Human-centered design (HCD) is a methodology that places the user at the heart of the design process. It seeks to deeply understand users' needs, behaviors and experiences to create effective solutions catering to their unique challenges and desires. HCD emphasizes empathy, extensive user research, and iterative testing to ensure that the final product or solution genuinely benefits its end-users and addresses broader societal issues.

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Agile is primarily a project management and product development approach that values delivering workable solutions and iterating based on customer feedback. Agile teams break projects into small, manageable chunks and work in short bursts, called  "sprints," which allows for frequent reassessment and course corrections.

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While there's some overlap in their collaborative and iterative natures, the core difference lies in their objectives: HCD is about understanding and solving for the human experience, while agile is about efficiently managing and adapting work processes to changing requirements. 

What is the difference between design thinking and human-centered design?

Design thinking is a broader concept that includes human-centered design to solve major problems on a global and local scale. Human Centered Design is narrower in scope and aims to make interactive systems usable and useful.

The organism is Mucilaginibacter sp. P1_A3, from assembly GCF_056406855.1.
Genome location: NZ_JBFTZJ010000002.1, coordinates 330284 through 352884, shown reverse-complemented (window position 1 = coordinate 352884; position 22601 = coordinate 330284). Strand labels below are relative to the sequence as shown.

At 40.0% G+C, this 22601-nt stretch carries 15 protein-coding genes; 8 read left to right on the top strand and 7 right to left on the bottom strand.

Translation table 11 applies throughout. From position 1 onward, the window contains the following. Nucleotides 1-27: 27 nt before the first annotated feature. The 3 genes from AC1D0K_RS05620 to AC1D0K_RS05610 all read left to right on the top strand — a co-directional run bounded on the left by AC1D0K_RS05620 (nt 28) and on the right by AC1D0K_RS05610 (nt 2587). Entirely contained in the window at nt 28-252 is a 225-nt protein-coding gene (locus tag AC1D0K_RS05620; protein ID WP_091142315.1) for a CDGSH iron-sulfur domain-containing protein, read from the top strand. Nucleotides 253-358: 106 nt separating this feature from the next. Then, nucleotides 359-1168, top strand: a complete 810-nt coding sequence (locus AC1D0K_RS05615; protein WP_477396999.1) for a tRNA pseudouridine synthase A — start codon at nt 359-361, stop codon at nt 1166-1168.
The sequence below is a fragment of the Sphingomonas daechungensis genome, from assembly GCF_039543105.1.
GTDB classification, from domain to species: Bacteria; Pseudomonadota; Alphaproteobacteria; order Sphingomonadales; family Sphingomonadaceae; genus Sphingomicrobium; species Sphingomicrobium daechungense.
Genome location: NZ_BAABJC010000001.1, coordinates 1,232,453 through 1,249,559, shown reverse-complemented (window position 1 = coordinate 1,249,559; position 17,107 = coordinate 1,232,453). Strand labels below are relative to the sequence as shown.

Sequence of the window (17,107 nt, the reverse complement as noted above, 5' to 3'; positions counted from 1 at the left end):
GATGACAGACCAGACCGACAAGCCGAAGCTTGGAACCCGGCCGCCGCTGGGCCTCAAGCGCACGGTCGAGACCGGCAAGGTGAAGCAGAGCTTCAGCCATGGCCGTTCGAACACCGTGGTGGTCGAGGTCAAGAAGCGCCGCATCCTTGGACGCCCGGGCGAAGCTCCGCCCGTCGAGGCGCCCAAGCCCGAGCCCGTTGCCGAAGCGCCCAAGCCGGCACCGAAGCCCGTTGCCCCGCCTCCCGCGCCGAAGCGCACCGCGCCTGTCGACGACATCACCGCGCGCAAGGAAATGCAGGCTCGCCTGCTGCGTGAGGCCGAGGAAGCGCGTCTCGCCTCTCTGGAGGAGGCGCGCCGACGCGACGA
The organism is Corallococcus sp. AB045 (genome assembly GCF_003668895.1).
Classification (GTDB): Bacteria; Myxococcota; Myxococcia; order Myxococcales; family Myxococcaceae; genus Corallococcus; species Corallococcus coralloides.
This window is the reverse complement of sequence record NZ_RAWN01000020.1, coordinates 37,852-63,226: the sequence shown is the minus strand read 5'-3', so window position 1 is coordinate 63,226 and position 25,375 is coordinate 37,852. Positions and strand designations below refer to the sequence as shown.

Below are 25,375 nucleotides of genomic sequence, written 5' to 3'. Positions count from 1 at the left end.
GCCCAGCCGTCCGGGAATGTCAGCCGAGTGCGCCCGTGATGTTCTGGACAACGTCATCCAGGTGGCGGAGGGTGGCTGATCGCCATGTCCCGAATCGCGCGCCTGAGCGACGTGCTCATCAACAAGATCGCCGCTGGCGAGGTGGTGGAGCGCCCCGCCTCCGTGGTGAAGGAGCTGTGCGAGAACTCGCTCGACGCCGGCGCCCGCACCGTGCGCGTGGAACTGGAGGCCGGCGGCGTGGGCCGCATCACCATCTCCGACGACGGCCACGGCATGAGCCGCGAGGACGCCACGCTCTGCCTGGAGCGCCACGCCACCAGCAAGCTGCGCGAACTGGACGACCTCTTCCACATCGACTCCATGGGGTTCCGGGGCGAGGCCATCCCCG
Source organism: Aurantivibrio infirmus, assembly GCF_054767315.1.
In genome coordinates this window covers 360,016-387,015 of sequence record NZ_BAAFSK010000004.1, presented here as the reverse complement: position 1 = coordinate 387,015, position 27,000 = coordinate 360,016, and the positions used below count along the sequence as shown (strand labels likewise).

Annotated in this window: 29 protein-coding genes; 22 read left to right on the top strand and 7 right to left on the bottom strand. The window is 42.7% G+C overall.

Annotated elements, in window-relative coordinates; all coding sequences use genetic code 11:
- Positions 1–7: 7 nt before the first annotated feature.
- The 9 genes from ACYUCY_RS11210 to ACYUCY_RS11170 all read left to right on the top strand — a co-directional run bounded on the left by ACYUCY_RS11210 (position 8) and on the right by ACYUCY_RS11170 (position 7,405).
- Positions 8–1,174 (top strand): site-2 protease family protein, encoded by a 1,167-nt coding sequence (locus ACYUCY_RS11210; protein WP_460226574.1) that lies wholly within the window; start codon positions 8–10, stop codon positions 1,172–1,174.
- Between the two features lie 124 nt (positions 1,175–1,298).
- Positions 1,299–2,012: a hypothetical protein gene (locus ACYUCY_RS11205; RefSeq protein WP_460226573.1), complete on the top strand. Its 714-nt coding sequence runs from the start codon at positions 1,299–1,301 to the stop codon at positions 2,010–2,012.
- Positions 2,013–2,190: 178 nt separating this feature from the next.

For a more thorough understanding of these design approaches, please watch this informative video.

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Why is it called human-centered design?

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IBM 701 by Dan (CC BY-SA 2.0)
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Dual Colors by Marcin Wichary (CC BY 2.0)
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USAF/IBM SAGE by Joi Ito (CC BY 2.0)
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Human-centered design, as explained by Don Norman in the video above, focuses on people and their needs, even when addressing broad societal issues. It emphasizes creating solutions that cater to individuals, communities, and larger groups. Although it tackles significant challenges, its essence remains rooted in understanding and designing for humanity.

Where is human-centered design used?

Human-centered design is used to design efficient and usable products. However, Don Norman encourages designers to apply the principles of human-centered design to address large societal problems to ensure solutions meet the needs and experiences of people.